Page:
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The Great Works at the Acton Institute Open House

Tuesday, Nov. 30 - 4pm to 8pm

R&L: Early in life, you considered entering the ministry but decided to enter the financial world instead. How did you integrate your inclination toward religious service with your eventual business career?

Templeton: When I was a child in Tennessee, my mother worked odd jobs so she could pay half the cost for Gam Sin Qua, a Christian missionary in China. At that time, I thought that being a missionary might be the most beneficial use of my life on earth. Later, at Yale, I tried to analyze which particular talents God had given me, and I found that many other people were better suited to be missionaries than I was. Rather, my strongest talents seemed to be in the investment field. By recommending shares of companies that focused on high quality and low cost for customers, in forty-five years I accumulated a fortune, which is now used almost entirely to encourage progress in spiritual wealth.

R&L: What advice would you offer to believers who are in the business world and who wish to integrate their faith with their work?

Templeton: For all my life, my philosophy has been that anyone who does useful work is, in effect, serving humanity and, therefore, doing God's work. In almost fifty years of studying over ten thousand corporations, I learned that the best long-term results flowed to those who focused on providing increasingly beneficial products and services. Whatever one does, he first should ask, “In the long run, is this really useful to the public?” If so, he is serving as a minister. Further, he should encourage others to become givers, to want to give rather than to get. I think those in business can assure each other that if one tries to give his best when serving the community, his business will not languish but prosper. Stated briefly, the more you give, the more you receive. And the more you receive, the more you have to give.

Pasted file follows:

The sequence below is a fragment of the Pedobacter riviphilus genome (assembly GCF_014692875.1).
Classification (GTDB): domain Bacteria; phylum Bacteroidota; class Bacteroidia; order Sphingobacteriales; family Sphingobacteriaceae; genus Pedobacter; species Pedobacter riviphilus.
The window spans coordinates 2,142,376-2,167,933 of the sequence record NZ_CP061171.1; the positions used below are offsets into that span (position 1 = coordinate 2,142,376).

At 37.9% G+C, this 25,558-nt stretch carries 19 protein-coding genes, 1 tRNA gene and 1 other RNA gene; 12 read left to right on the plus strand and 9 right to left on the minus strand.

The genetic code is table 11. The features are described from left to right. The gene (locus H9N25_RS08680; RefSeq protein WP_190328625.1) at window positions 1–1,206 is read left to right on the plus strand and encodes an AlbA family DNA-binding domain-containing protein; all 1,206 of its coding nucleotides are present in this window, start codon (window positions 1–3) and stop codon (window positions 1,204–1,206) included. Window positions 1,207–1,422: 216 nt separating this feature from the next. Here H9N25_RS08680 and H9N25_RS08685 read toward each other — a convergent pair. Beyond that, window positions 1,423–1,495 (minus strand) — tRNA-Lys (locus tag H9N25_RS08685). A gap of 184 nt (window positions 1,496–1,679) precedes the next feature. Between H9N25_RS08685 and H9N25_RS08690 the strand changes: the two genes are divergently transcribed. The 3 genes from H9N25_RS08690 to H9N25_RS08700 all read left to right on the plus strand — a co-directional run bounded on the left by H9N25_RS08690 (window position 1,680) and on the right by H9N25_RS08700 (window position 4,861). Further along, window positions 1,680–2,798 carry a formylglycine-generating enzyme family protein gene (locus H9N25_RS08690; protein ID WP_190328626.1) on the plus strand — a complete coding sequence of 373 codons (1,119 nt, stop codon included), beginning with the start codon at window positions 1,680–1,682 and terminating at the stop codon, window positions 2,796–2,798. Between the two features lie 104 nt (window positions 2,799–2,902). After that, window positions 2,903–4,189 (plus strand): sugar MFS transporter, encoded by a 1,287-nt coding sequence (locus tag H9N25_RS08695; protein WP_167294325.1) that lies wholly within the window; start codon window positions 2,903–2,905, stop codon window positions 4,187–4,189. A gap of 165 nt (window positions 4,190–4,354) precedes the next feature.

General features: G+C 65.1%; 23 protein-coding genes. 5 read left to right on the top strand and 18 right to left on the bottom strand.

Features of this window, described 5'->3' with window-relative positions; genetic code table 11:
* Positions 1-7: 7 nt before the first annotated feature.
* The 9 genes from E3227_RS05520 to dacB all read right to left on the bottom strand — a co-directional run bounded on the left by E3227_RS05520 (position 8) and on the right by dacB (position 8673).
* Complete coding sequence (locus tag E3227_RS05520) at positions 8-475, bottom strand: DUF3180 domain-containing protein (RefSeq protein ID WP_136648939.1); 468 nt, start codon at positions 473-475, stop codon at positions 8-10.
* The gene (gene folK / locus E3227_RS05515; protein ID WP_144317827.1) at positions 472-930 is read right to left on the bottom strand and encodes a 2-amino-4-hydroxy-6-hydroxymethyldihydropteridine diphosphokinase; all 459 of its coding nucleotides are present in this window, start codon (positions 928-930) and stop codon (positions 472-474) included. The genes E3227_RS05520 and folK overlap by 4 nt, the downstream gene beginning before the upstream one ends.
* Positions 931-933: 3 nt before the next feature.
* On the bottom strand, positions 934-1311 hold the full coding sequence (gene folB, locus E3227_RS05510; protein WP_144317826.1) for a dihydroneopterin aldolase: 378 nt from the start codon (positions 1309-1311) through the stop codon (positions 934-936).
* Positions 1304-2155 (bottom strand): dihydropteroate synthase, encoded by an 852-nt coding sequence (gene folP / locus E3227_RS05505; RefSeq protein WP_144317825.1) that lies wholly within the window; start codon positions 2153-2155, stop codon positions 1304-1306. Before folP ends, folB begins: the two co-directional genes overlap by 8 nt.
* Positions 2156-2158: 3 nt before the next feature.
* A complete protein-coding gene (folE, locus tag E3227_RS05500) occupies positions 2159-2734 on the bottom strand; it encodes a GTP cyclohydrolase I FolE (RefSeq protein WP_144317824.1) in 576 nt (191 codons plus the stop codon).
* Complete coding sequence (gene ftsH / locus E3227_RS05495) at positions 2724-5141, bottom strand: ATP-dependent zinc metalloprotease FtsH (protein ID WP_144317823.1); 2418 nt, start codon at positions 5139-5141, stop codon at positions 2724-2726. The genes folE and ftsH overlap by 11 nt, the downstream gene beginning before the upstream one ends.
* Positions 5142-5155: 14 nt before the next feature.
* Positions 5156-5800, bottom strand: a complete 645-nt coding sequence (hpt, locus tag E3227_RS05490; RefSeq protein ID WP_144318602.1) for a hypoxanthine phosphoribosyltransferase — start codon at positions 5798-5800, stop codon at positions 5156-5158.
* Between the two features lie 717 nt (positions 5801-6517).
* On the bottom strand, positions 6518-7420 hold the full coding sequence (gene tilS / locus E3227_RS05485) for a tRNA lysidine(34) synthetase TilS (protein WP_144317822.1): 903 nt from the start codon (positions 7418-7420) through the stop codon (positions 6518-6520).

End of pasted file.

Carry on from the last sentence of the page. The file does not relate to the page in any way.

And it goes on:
R&L: What would be an example of the kind of ministry of service you are describing?

Templeton: One of the world's wealthiest men, Sam Walton, said that he always had been doing the best possible thing for humanity by finding ways to sell higher quality goods at lower prices. He felt that his career had been a ministry of helping people, especially the poor, through the efficiency of his operation. I cannot disagree with Sam Walton; by being a good businessman, he did as much good for the poor as some philanthropists.

R&L: In addition to your financial career, you are also widely recognized for your philanthropic work. What, then, is your understanding of the financial and spiritual concept of stewardship?

Templeton: After helping hundreds of thousands of families with their investments, I have found no better investment than tithing. I myself have endeavored to donate, for every dollar I spend, ten dollars to causes that promote prosperity and spirituality.

R&L: You also seem to indicate that the concept of stewardship can be extended to the making of money as well. In other words, managing a business successfully also requires an understanding of stewardship.

Templeton: I would refer to the parable of the talents. In that parable, the person who was given ten talents was diligent and resourceful in multiplying them. That is a form of philanthropy; the talents did not belong to him, but he managed them on behalf of the Lord and then returned them to the Lord when the Lord returned.